Homemade Amaretto Liquor

What You'll Need

  • good kitchen knife
  • nutcracker
  • mortar and pestle
  • coffee filter or paper towel
  • plastic strainer
  • wide mouth canning funnel
  • saucepan
  • Quart wide mouth mason jar
  • bottling funnel
  • air-tight storage bottle
  • 1 1/2 cups water, divided
  • 1/2 cup apricot kernels (not the pits, but the kernels inside the pits)
  • 1/4 cup dried apricots
  • 1/4 cup raw almonds
  • 1 TBS fennel seed
  • 1 allspice berry
  • 1 cardamom pod
  • 1 cup 100 proof vodka (divided)
  • 1 cup brandy
  • 1 cup white sugar, caramelized
  • 1 tsp vanilla extract (optional)

I started this project more out of curiosity than desire, never having been a big amaretto drinker. Mostly, I was intrigued by the thought that the powerful almond essence in this Italian digestif was created less by almonds than by the small kernels inside an apricot pit. And I have always loved the repurposing of ingredients, the value added by finding uses for otherwise discarded ingredients. What could be more seemingly useless than an apricot pit? And hold a greater secret inside?

So I started, obviously, by making jam

And  Whether you mix it with champagne or sour mix, pour it over ice cream, or savor it all on it’s own, this is a worthwhile recipe, sure to impress and delight.

Makes 24 ounces
Note: Dried Apricots must be soaked overnight


1) Prepare your ingredients

Chop the dried apricots coarsely, and soak them in 1 cup warm water overnight to rehydrate.

Using a nutcracker, crack the apricot pits to reveal the teardrop-shaped kernel inside. Separate the shell from the kernel, reserving the kernel and discarding the outer shell.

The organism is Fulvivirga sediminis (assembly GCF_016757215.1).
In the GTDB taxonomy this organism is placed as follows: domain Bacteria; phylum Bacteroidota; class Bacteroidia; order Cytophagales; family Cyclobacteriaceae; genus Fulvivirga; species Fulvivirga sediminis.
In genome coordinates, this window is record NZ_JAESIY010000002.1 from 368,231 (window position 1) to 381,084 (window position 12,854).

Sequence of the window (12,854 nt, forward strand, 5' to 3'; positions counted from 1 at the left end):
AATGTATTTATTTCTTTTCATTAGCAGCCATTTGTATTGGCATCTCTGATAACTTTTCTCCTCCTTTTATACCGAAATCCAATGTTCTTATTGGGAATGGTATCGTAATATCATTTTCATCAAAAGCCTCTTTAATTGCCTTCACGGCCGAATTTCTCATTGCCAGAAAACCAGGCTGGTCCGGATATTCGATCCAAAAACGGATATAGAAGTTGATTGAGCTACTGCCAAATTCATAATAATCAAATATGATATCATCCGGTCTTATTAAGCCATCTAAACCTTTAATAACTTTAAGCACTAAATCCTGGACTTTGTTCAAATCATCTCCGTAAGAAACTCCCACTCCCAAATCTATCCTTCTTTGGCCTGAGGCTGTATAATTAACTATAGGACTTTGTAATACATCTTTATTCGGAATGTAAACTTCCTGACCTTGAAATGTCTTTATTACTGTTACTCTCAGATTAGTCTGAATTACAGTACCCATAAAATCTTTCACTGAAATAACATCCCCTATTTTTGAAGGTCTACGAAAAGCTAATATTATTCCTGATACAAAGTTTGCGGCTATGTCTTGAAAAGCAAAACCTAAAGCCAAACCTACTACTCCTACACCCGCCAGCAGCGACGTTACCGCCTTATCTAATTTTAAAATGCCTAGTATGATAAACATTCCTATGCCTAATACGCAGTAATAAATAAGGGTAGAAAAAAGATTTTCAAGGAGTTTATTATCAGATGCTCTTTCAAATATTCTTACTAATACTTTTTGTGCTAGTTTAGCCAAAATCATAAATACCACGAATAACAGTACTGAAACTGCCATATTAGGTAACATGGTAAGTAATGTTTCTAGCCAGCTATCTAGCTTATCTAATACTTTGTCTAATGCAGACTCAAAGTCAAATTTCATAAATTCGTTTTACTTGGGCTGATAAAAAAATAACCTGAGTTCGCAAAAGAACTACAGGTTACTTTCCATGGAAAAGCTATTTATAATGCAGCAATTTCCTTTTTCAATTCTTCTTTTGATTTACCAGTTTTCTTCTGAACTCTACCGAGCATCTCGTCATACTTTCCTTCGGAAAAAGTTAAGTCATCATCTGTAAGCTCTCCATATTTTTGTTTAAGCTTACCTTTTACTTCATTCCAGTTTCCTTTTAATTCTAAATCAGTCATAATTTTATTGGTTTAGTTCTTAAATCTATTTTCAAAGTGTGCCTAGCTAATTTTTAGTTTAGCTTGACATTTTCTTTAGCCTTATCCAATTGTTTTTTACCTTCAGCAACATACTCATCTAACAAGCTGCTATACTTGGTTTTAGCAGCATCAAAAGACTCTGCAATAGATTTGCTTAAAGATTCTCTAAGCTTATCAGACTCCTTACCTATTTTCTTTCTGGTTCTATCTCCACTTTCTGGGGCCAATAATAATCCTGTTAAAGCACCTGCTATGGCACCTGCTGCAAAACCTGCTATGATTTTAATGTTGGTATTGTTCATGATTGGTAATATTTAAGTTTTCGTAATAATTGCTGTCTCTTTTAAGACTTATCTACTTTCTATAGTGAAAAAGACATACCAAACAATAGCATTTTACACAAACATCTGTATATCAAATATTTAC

Chop the apricot kernels and almonds coarsely. Smash the fennel, allspice, and cardamom with a mortar and pestle until it is broken but not finely ground.
chop ingredients for amaretto

2) Layer ingredients in vessel and steep

Drain the apricots, and place them in the bottom of a large sealable glass bottle. Layer the spices, almonds and apricot kernels on top, and pour in the vodka and brandy.

Let this mixture steep in a cool, dark place for a month or more, shaking occasionally.

3) Strain after at least one month

Strain out the solids through a strainer, pressing them down firmly to extract as much flavor as possible from them. (If you like, rinse the apricots off and use them in scones or other baked goods. Wow.)

Pour the strained liquid through a coffee filter into another glass container. While this liquid will strain very slowly, it will keep the finished product clear and beautiful.

4) Make caramelized sugar simple syrup

Meanwhile, caramelize the white sugar. In a saucepan on moderate heat, brown the sugar, stirring constantly to keep it from burning.

At the same time, in another pot, heat half a cup of water to a boil.

Add the water to the browned sugar a little at a time, making a dense simple syrup.
Pour this syrup into another container to cool.


5) Combine strained infusion and simple syrup

When the syrup is cool and the amaretto completely strained, add the syrup to the amaretto to taste. Add the vanilla extract at this point if you wish to enhance the flavor.

6) Bottle and store

Bottle in an airtight container, and let the amaretto rest for at least a week before drinking.

It should keep at room temperature for 6 months.


It’s part of our mission here at Mountain Feed to help you make delicious, sustainable, homemade food more often. Stop by and say hello on Facebook, Twitter, Instagram or Pinterest. Or, as always, you can do it the old fashioned way and come by the store to speak with one of our in-house experts.